Julio Rivera, Carroll University faculty

Dr. Julio Rivera

Professor/Interim Dean for the School of Business

TEACHES IN THE FOLLOWING PROGRAM(S)

Business

Biography

Dr. Rivera teaches graduate and undergraduate courses in applied business analytics and performs outreach through the Analytics and Business Intelligence Consortium (ABIC), which is spearheaded by Carroll’s School of Business. Dr. Rivera is an international leader in the undergraduate research movement and is emeritus president of the Council on Undergraduate Research (CUR), where he was president and served on its executive board. He has worked in three National Science Foundation grant programs to expand undergraduate research opportunities for students, and also serves as a consultant to government, business and higher education.

Education

  • University of Florida, Post-Doctorate, Management and Marketing
  • University of Wisconsin-Milwaukee, Ph.D., Geography
  • The Ohio State University, M.A., Higher Education
  • Marquette University, B.A., Journalism and Theology

Scholarly and Professional Achievements

Publications

Undergraduate Research and Applied Business Statistics. In Course-based Research: Providing Opportunities for All Students to Learn through Undergraduate Research.  Hensel, N. ed.  Stylus Publishing, Sterling, Va. (2018)
Research as a Transferable Skill.  Epigeum-Oxford. https://www.epigeum.com/courses/research/research-as-a-transferable-skill-2/.  Lead Advisor With Stuart Hampton-Reeves. (2018)

Research, scholarship, and creativity: What it is and why it matters. Research as a Transferable Skill.  Epigeum-Oxford. https://www.epigeum.com/courses/research/research-as-a-transferable-skill-2/course/. (2018)

Reflections from the World Congress of Undergraduate Research.  Rivera, J., Khalifa, M., Hamdah, B.A., Al-Hamadi., A.M., Zdgiebloski, E.  Scholarship and Practice of Undergraduate Research. (Fall 2018)
Building a Business Model for Funding Undergraduate Research, Shields, J., Rivera, J., and Wall J.  Scholarship and Practice of Undergraduate Research.  (Fall 2017) 
A Response to “Some Pathologies of Undergraduate Research—and How to Cure Them.  CUR Quarterly.  (Summer 2017)
Professional skills and problem solving: the undergraduate research movement. Epigeum. June 11,2016 . Accessed June 19, 2016. https://blog.oup.com/2016/06/undergraduate-research-epigeum/ (2016)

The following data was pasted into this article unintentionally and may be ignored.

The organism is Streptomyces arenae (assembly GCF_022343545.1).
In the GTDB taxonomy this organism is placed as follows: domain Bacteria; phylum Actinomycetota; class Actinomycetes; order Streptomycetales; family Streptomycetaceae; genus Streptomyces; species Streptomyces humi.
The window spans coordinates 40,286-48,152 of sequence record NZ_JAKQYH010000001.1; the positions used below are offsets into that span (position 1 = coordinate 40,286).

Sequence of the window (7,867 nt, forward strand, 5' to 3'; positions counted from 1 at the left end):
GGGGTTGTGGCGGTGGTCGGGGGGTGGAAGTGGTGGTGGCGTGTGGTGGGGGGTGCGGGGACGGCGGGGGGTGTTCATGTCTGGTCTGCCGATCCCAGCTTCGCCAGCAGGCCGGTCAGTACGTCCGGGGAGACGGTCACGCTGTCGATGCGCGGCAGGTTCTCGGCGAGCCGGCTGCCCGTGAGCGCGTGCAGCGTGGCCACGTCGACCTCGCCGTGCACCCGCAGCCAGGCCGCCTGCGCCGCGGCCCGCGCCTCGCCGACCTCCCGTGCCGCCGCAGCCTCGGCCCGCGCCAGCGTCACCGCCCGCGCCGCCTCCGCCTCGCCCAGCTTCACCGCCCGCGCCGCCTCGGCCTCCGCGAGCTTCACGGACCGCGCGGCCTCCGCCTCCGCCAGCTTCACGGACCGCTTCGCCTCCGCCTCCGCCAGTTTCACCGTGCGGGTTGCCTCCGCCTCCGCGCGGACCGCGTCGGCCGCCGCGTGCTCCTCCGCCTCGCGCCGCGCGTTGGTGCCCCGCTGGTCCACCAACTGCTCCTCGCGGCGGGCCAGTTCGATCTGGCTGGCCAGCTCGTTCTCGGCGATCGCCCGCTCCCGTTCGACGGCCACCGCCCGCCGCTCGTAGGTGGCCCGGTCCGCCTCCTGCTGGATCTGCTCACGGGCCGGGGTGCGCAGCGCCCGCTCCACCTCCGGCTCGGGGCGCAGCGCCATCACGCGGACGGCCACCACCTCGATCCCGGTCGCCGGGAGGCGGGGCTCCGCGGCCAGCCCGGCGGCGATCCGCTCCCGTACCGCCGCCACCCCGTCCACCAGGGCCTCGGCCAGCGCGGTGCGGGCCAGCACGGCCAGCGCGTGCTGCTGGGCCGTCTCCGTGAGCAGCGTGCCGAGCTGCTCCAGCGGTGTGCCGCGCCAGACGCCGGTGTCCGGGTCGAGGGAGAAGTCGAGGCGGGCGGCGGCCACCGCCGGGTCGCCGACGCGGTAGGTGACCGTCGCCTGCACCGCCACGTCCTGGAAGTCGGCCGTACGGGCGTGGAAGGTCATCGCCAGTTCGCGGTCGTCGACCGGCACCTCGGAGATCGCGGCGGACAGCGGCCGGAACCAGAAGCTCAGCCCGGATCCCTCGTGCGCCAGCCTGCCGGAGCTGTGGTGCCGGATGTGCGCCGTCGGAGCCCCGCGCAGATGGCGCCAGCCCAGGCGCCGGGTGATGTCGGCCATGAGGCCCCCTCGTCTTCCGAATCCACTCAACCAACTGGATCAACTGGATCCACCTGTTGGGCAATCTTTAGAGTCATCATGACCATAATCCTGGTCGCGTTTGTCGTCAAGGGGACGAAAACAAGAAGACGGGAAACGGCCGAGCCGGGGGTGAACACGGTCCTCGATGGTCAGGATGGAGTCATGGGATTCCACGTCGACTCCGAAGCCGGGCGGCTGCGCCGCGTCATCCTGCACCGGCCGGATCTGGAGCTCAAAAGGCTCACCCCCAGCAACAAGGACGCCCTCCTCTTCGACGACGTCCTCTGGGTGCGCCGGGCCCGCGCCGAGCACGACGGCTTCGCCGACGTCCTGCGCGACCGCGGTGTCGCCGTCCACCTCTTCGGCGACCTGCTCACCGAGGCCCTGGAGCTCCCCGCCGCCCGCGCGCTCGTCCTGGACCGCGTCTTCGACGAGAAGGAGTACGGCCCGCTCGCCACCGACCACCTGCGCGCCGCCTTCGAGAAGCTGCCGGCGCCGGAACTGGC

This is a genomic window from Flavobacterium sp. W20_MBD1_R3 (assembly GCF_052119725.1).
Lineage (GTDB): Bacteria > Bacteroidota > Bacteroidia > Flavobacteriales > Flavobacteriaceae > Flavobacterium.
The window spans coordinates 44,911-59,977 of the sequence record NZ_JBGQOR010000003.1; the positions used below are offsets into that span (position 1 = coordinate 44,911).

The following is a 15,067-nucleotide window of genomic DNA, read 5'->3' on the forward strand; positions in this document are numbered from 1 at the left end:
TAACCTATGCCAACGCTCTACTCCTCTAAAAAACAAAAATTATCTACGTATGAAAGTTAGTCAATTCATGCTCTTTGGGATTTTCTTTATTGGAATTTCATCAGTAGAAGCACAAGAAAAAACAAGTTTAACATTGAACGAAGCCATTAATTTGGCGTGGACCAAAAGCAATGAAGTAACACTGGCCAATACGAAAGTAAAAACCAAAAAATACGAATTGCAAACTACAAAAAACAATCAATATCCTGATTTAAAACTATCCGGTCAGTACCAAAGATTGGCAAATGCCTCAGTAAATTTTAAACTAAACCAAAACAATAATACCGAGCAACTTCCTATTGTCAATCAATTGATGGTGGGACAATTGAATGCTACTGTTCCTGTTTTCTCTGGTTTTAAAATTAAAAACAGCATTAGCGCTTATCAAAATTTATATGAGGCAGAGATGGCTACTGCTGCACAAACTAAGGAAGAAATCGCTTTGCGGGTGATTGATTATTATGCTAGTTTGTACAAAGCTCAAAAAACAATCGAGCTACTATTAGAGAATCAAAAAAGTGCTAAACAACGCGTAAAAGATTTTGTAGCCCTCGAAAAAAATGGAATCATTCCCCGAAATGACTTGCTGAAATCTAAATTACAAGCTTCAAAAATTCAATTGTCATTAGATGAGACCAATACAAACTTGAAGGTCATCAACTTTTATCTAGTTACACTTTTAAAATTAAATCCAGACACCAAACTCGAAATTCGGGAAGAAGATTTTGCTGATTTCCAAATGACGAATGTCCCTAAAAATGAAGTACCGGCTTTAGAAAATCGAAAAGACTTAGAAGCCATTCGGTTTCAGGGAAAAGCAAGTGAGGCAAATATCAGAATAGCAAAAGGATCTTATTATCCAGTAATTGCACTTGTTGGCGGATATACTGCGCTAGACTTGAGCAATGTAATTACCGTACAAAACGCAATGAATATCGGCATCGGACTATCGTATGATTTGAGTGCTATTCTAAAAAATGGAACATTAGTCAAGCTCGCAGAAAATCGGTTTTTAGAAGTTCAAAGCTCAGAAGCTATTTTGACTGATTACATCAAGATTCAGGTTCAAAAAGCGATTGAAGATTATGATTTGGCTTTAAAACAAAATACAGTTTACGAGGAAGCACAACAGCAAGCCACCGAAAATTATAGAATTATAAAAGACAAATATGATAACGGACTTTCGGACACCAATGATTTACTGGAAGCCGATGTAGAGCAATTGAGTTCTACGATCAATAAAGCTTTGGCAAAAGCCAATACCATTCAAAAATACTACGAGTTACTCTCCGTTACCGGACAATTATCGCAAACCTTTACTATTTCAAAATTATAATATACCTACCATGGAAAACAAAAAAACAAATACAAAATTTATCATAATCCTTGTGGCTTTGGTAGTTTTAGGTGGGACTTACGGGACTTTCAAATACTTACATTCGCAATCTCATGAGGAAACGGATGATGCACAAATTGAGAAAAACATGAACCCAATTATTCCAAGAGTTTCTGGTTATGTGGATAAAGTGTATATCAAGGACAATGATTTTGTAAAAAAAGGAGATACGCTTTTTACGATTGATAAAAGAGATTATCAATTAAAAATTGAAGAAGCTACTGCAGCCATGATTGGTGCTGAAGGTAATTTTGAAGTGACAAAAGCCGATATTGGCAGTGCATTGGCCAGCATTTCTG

Semester Research Project in Applied Business Statistics. DQP Assignment Library. Edited by National Institute for Learning Outcomes Assessment. Accessed May 29, 
2016. http://www.assignmentlibrary.org/assignments/5719160bb6c57ff000000005.

Mentoring as a Socializing Activity: Supporting Undergraduate Research in the Social Sciences. Childress, Herb, Cox, Gloria C., Eve, Susan B., Orr, Amy J., and Rivera, Julio C. In L. Temple-Rosebrook and T. Sibley (eds.), How To Mentor Undergraduate Researchers. Washington, D.C.: Council on Undergraduate Research. (2010)
 

Honors and Awards

•    Transforming Undergraduate Research in the Social Sciences, Council on Undergraduate Research 2019
•    Volunteer of the Year, Council on Undergraduate Research, 2005
 

What is your teaching style?

I work in an interactive classroom. It is important for me to have students work and think like they will have to when they leave Carroll. On top of supplying content in class, I ask a lot of questions. I push students to talk about their ideas and to find deeper meanings in their data interpretations. I do not always expect students will have the answers to my questions. I do expect them to work at building their ideas and answers to the many questions we face in and out of the classroom. My job is to help them work at that task.

Why do you do what you do?

A long time ago I became interested with the question of “How do we make college students more successful?” This is a bigger question for me that goes beyond what I teach. I work in analytics (location intelligence, data visualization, and statistics), because it interests me. The things I teach allow me to help students become more successful in the short term and in their longer careers. Helping students succeed over time is most satisfying aspect of my work.  

What should students know about you?

I really enjoy talking with students and helping them grow professionally. This ranges from answering a quick question on the homework to bigger and longer career discussions. I am typically easy to reach outside of the office by text, email, skype, etc. In my personal life I enjoy photography, sailing, hiking and travel. I particularly enjoy interesting urban spaces and finding small local diners and greasy spoons with great food.
pano of main campus